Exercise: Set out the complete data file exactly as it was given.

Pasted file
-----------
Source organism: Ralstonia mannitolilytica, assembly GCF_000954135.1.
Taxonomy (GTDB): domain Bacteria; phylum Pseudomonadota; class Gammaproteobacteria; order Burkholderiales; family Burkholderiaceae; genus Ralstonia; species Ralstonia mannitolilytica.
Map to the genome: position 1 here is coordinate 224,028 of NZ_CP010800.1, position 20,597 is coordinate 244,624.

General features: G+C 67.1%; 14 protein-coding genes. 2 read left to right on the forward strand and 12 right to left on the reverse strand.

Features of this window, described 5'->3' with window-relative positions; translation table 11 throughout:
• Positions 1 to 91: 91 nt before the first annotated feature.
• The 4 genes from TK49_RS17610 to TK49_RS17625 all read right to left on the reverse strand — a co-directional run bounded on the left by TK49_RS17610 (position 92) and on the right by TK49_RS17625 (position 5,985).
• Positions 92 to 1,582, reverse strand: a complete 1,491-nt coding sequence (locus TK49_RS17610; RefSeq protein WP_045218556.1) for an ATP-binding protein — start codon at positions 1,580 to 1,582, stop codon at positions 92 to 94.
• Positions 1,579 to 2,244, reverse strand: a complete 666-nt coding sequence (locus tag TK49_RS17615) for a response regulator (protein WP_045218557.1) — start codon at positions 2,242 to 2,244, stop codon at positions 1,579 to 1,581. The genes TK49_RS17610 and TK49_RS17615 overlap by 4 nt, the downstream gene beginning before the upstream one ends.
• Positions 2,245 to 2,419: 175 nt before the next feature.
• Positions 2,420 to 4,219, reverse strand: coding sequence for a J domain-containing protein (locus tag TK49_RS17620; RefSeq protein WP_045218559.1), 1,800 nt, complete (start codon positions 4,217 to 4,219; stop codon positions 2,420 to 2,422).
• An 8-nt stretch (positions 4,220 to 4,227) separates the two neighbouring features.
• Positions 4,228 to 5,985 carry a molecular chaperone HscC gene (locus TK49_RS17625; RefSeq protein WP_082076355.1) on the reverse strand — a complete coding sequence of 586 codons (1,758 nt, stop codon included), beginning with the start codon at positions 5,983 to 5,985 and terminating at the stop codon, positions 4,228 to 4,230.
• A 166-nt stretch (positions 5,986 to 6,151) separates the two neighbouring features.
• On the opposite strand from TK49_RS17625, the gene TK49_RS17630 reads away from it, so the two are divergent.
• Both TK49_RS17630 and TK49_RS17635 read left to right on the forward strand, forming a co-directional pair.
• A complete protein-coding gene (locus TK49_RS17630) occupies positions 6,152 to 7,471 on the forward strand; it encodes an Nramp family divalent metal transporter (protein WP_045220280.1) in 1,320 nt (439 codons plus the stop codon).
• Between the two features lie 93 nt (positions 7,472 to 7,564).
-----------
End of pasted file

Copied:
Source organism: Ralstonia mannitolilytica, assembly GCF_000954135.1.
Taxonomy (GTDB): domain Bacteria; phylum Pseudomonadota; class Gammaproteobacteria; order Burkholderiales; family Burkholderiaceae; genus Ralstonia; species Ralstonia mannitolilytica.
Map to the genome: position 1 here is coordinate 224,028 of NZ_CP010800.1, position 20,597 is coordinate 244,624.

General features: G+C 67.1%; 14 protein-coding genes. 2 read left to right on the forward strand and 12 right to left on the reverse strand.

Features of this window, described 5'->3' with window-relative positions; translation table 11 throughout:
• Positions 1 to 91: 91 nt before the first annotated feature.
• The 4 genes from TK49_RS17610 to TK49_RS17625 all read right to left on the reverse strand — a co-directional run bounded on the left by TK49_RS17610 (position 92) and on the right by TK49_RS17625 (position 5,985).
• Positions 92 to 1,582, reverse strand: a complete 1,491-nt coding sequence (locus TK49_RS17610; RefSeq protein WP_045218556.1) for an ATP-binding protein — start codon at positions 1,580 to 1,582, stop codon at positions 92 to 94.
• Positions 1,579 to 2,244, reverse strand: a complete 666-nt coding sequence (locus tag TK49_RS17615) for a response regulator (protein WP_045218557.1) — start codon at positions 2,242 to 2,244, stop codon at positions 1,579 to 1,581. The genes TK49_RS17610 and TK49_RS17615 overlap by 4 nt, the downstream gene beginning before the upstream one ends.
• Positions 2,245 to 2,419: 175 nt before the next feature.
• Positions 2,420 to 4,219, reverse strand: coding sequence for a J domain-containing protein (locus tag TK49_RS17620; RefSeq protein WP_045218559.1), 1,800 nt, complete (start codon positions 4,217 to 4,219; stop codon positions 2,420 to 2,422).
• An 8-nt stretch (positions 4,220 to 4,227) separates the two neighbouring features.
• Positions 4,228 to 5,985 carry a molecular chaperone HscC gene (locus TK49_RS17625; RefSeq protein WP_082076355.1) on the reverse strand — a complete coding sequence of 586 codons (1,758 nt, stop codon included), beginning with the start codon at positions 5,983 to 5,985 and terminating at the stop codon, positions 4,228 to 4,230.
• A 166-nt stretch (positions 5,986 to 6,151) separates the two neighbouring features.
• On the opposite strand from TK49_RS17625, the gene TK49_RS17630 reads away from it, so the two are divergent.
• Both TK49_RS17630 and TK49_RS17635 read left to right on the forward strand, forming a co-directional pair.
• A complete protein-coding gene (locus TK49_RS17630) occupies positions 6,152 to 7,471 on the forward strand; it encodes an Nramp family divalent metal transporter (protein WP_045220280.1) in 1,320 nt (439 codons plus the stop codon).
• Between the two features lie 93 nt (positions 7,472 to 7,564).